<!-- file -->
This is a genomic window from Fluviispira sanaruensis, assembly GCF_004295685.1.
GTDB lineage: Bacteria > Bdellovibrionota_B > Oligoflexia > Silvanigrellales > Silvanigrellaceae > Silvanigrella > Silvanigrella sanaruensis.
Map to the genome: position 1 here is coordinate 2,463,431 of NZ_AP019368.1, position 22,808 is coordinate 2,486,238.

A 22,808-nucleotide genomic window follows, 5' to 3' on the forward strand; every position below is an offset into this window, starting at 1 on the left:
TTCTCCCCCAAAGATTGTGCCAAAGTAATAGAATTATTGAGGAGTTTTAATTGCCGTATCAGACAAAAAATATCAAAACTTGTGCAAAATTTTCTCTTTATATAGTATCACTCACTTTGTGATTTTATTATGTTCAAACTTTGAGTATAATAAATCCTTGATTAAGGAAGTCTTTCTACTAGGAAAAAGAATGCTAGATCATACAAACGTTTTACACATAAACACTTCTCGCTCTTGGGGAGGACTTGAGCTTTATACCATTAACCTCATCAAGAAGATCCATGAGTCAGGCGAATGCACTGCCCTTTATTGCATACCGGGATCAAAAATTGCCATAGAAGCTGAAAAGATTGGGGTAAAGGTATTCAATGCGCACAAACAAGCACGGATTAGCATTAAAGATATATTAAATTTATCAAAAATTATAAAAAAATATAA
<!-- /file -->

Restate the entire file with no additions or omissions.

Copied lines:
This is a genomic window from Fluviispira sanaruensis, assembly GCF_004295685.1.
GTDB lineage: Bacteria > Bdellovibrionota_B > Oligoflexia > Silvanigrellales > Silvanigrellaceae > Silvanigrella > Silvanigrella sanaruensis.
Map to the genome: position 1 here is coordinate 2,463,431 of NZ_AP019368.1, position 22,808 is coordinate 2,486,238.

A 22,808-nucleotide genomic window follows, 5' to 3' on the forward strand; every position below is an offset into this window, starting at 1 on the left:
TTCTCCCCCAAAGATTGTGCCAAAGTAATAGAATTATTGAGGAGTTTTAATTGCCGTATCAGACAAAAAATATCAAAACTTGTGCAAAATTTTCTCTTTATATAGTATCACTCACTTTGTGATTTTATTATGTTCAAACTTTGAGTATAATAAATCCTTGATTAAGGAAGTCTTTCTACTAGGAAAAAGAATGCTAGATCATACAAACGTTTTACACATAAACACTTCTCGCTCTTGGGGAGGACTTGAGCTTTATACCATTAACCTCATCAAGAAGATCCATGAGTCAGGCGAATGCACTGCCCTTTATTGCATACCGGGATCAAAAATTGCCATAGAAGCTGAAAAGATTGGGGTAAAGGTATTCAATGCGCACAAACAAGCACGGATTAGCATTAAAGATATATTAAATTTATCAAAAATTATAAAAAAATATAA